Tech firm GeoResonance claims its sensor technology has found the wreckage of a plane in the Bay of Bengal, 118 miles south of Bangladesh.

The company said images taken of the same spot five days earlier showed it had appeared between the 5th and 10th of March 2014. The plane disappeared on March 8.

'The company is not declaring this is MH370, however it should be investigated,' GeoResonance said in a statement.

The company's director, David Pope, said he only went public with the information after he felt the authorities were disregarding it.

'We're a large group of scientists, and we were being ignored, and we thought we had a moral obligation to get our findings to the authorities,' he told CNN on April 29 2014.

GeoResonance typically uses remote sensing technology to look for oil, gas and mineral deposits.

- -  
Interview with David Pope of GeoResonance

Also read: Update 29 April 2014: Searchers dispute company's claim that it may have found aircraft wreckage

GeoResonance Press Releases


Research 28 April 2014 - by Bookofresearch:


Bay of Bengal - Interactive Map with wind direction - MarineTraffic (Live Ship Tracking)

March 14 2014 - 2 possible Flight Paths
Also read: March 14 2014: India Scours Andaman and Nicobar Islands For Missing Malaysia Airlines Jet (then the Northern arc search was put on hold and shifted south after inmarsat data)

Realtime Ocean Currents: Indian Ocean Northern Region   Current Marine Observations




Ocean Weather.com    

Related to sighting claims?


Sighting Claim show on enlarged map  
  March 8 2014 8.30 a.m. (2.30pm Malaysian time): Sighting claim: from passenger of flight SV2058 from Jeddah to Kuala Lumpur flying over Indian Ocean - after the plane flew past the southern Indian city of Chennai, she saw a silverly object what looked like an aeroplane, like the tail and wing of an aircraft on the water in the ocean. The aircraft had what looked like floats on its side but a large part of it was under water. she did not know the exact spot where but said it was an hour or more out of Chennai, a timeline that would have put her flight just over the Andaman islands. read more | location on google map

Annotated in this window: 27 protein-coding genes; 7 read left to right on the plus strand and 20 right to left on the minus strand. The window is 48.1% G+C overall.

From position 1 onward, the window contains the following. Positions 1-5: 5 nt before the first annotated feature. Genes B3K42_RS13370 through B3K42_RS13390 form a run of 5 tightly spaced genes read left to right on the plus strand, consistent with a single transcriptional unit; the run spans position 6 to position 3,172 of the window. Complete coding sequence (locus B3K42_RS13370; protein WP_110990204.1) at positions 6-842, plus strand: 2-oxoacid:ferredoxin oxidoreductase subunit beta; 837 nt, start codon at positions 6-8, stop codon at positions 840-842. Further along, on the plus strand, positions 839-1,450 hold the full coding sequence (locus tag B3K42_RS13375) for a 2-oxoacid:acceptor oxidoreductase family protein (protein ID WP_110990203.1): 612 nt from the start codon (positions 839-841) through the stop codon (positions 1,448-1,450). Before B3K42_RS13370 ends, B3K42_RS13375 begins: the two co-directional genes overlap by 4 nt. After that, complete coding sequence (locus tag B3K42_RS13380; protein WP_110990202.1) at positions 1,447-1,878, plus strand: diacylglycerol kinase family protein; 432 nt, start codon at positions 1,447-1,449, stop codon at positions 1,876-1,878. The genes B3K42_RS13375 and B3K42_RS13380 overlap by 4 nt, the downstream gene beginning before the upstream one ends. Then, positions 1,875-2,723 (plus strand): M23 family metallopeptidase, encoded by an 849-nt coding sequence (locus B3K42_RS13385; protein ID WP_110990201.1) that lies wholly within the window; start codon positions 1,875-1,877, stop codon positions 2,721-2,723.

• SV 2058 is an international flight departing from Jeddah airport, Saudi Arabia (JED) and arriving at Kuala Lumpur airport, Malaysia (KUL).
  • The flight distance is 4387 miles, or 7060 km.
  • The timezone of the departure airport is UTC+3 , and the timezone of the arrival airport is UTC+8 . Current time at the point of departure is 8:24pm , and 1:24am at the point of arrival. There is a 5 hour time difference between the airports.
  • For direct flights, the flight time is 8:55.

Note: The March 8 2014 8.30 a.m. sighting is near Waypoint IGREX N9°43.47' E94°24.99' which is on route P628 that would take it over the Andaman Islands and which carriers use to fly towards Europe.


The currents could've spread debris to Bay of Bengal (see image left) ànd the Strait of Malacca - North coast of Sumatra:

Tides—Currents.—The flood sets E on the N coast of
Sumatera and the ebb W, rarely exceeding 2 knots at springs.
3.1 At neaps, they are sometimes imperceptible, except at the points or over banks and narrow channels.
3.1 The currents are affected by the constant current out of the Strait of Malacca, which takes a W direction along the N coast through Sempitan Malaka (Malacca Passage). The currents pass through Selat Benggala (Bengal Passage); for the greater part of the year the ebb current is longer and stronger than the flood current.
click image to enlarge    


More sighting claims related?

Sighting Claims show on enlarged map  

* March 8 2014: Sighting Claim: I think I saw Flight MH370 - Sailoress crossing the Indian Ocean from Cochin, India to Phuket, Thailand, saw a burning plane with a trail of black smoke behind it going North to South at approx the last part of her track Source | Forum Discussion | Details
* March 11 2014, 12p.m Sighting Claim: A group of fishermen found a life raft bearing the word “Boarding” 10 nautical miles from Port Dickson town at 12pm (Straits of Malacca) - New Straits Times
(Currents Port Dickson)

* March 12 2014, 10.am. Fishermen Find Bodies in the waterway - Batu Bara, North Sumatra on March 12 2014 The unidentified body has been in the ocean for 2 days. Its a male body wearing shirts, blue jeans and no shoes. It's not a fisherman. Its unclear if he's related to the missing plane. (News DeTik)
* March 16 2014: Debris found at Straits of Malacca by Elka Athina, a barge heading to Suez was alerted by Indonesian authorities over radio, warning them that they were ‘approaching a field of debris' (floating suitcases), the tanker had sailed passed the debris field at about 9.30pm March 16 2014 (Malaysia Time) + A twitter user, Richard Barrow, posted a satellite image of ‘a potential crash site' and ‘possible floating seats' on the surface of the ocean at coordinate 5°39'08.0"N 98°50'38.0"E.
( New Straits Times)

Note: none of the sighting claims is substantiated by authorities: See all sighting Claims




29 May 2014: Debris believed to be from aircraft found in seas off Sri Lanka's Aluthgama coast | Newsfirst Sri Lanka | Published 29 May 2014



The serial number (AN-210-6A) of a mysterious object believed to be an aircraft part has also been recovered by fishermen off the coast of Aluthgama.

Police said that the debris was found trapped in a fishing net.

According to the Police Media Unit, the fishermen handed over the debris to the police, who had then informed the Air Force of these findings. Investigations into the incident have commenced.

Research by Bookofresearch:

This image shows an Aircraft Cable Pulley Set of 2 Airplane Control AN-210-6A Phenolic


Approx location of found object on google map

Where is Flight MH370? show on enlarged map with menu  


Also Read: Looking into Northern Indian Ocean Possibilities based on Sightings and Findings >>



Overview on Map

Where is Flight MH370? << Click for enlarged map with menu